Re: [netconf] Latest ietf-netconf-server draft and related modules

Kent Watsen <> Fri, 23 April 2021 22:32 UTC

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From: Kent Watsen <>
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Date: Fri, 23 Apr 2021 22:32:49 +0000
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To: Michal Vaško <>
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Subject: Re: [netconf] Latest ietf-netconf-server draft and related modules
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Hi Michal,

Thinning out resolved items below.


>>> But to fully configure the "keyboard-interactive" method, there is some more information needed. I have looked at how libssh and OpenSSH sshd(7) configure this method.
>>> Starting with sshd, it relies on login or PAM [1]. I do not have any experience with PAM so I do not know how exactly that is supported in these YANG modules. But as for login, it seems to basically duplicate the functionality of the "password" authentication [2]. That is my experience as well but I do not know any more background for this. So, the configuration would again be simply a "password" leaf.
>>> As for libssh, it went for a completely generic solution in which you must specify the method name (which maps to the "submethod" would be my guess), the instruction, and a list of challenge-response prompts [3]. We have implemented the simple password authentication this way [4], when the password is read from the system (the login functionality, actually). Going with this full configuration, the instruction and a list of challenge-response prompts (with echo configuration) should be added to "{grouping:ssh-server-grouping}/client-authentication/users/keyboard-interactive/submethod”.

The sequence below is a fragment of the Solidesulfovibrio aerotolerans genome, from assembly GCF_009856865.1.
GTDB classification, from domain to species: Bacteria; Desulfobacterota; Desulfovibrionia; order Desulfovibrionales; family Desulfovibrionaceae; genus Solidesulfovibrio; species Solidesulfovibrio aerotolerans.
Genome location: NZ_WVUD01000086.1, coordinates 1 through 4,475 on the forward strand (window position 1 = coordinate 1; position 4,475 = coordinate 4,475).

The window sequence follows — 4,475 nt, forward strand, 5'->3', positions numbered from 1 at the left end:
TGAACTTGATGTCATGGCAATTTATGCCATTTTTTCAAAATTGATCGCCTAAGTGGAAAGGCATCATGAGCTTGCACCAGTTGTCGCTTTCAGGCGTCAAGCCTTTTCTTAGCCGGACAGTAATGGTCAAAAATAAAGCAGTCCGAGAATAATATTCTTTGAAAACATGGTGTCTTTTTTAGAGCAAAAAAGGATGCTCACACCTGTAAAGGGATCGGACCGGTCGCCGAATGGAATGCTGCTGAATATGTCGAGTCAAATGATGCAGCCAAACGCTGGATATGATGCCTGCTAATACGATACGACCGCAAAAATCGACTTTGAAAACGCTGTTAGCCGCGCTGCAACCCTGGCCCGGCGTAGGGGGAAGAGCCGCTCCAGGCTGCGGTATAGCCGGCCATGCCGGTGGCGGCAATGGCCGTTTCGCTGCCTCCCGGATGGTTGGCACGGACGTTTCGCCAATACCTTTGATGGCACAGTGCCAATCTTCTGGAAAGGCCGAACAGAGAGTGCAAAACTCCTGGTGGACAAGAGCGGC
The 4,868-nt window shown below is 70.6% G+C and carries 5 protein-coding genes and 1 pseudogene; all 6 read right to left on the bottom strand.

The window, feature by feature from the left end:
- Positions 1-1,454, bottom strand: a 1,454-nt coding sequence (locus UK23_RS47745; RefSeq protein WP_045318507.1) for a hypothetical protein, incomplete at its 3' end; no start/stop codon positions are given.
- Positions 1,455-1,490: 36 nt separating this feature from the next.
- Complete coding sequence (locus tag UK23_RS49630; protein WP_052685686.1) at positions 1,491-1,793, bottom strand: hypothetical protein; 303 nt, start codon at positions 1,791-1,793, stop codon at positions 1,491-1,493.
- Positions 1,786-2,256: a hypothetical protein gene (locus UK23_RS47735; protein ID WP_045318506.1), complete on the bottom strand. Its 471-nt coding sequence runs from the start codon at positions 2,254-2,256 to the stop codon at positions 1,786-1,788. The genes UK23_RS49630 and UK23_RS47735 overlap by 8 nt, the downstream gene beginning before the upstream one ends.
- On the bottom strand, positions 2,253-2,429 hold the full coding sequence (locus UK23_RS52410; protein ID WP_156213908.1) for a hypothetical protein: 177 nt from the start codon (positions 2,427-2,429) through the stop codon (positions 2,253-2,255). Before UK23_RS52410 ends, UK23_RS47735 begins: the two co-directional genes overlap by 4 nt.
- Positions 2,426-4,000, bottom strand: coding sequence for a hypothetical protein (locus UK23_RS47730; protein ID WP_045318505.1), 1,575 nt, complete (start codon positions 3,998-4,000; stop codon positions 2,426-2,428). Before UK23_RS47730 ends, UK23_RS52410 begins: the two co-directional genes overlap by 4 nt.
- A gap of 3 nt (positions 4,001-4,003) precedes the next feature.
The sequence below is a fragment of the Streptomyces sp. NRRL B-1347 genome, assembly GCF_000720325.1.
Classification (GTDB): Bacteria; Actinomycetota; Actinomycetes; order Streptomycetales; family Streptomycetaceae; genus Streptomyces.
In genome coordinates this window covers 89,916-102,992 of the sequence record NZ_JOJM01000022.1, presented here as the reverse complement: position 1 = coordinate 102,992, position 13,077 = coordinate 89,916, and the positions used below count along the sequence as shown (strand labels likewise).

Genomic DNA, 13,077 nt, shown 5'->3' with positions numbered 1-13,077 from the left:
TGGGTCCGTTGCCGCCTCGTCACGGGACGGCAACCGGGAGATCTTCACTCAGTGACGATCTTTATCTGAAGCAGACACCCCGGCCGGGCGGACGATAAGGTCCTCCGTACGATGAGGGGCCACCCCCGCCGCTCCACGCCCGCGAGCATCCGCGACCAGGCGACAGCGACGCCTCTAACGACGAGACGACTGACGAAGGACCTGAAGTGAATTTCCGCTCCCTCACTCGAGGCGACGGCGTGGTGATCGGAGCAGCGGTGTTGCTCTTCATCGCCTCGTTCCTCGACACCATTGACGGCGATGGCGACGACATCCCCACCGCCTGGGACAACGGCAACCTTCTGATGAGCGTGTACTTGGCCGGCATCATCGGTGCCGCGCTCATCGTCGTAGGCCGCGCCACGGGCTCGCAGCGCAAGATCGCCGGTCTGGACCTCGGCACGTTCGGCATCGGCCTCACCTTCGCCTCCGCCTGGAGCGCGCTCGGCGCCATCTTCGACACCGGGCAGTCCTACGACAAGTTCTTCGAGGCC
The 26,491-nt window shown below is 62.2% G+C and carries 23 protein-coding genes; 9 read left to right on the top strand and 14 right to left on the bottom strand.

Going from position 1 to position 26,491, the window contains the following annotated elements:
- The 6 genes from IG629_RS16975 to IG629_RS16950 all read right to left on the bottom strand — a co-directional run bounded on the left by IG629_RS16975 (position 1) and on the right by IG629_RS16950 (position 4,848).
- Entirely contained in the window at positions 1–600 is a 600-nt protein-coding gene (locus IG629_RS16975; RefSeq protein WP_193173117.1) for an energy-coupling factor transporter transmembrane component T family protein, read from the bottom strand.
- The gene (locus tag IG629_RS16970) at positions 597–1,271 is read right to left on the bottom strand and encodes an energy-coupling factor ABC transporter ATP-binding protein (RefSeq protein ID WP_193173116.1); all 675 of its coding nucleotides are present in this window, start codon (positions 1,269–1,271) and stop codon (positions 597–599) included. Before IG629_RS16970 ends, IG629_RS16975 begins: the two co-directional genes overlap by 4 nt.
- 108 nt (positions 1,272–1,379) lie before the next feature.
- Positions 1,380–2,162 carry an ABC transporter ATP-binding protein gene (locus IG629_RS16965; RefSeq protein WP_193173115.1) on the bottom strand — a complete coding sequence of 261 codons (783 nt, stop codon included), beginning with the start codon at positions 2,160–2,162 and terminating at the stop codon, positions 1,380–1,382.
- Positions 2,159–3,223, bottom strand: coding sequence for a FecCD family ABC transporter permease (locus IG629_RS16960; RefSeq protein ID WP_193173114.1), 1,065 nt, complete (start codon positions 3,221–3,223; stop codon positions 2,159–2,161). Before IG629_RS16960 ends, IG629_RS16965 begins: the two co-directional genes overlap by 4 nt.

>> I very much agree with modeling after how other well-known servers are configured.  One thing for sure, per-user passwords, public keys, and the like are NOT configured in sshd_config (they’re in a per-user directory, accessible via PAM, presumably).
>> Per auth method:
>>  - hostbased:
>>      - specifies all config via:
>>          - HostKey, HostKeyAlgorithms, and HostbasedAuthentication
>>  - password:
>>      - config just flags: PasswordAuthentication., PermitEmptyPasswords
>>      - but /etc/passwd typically used
>>  - publickey: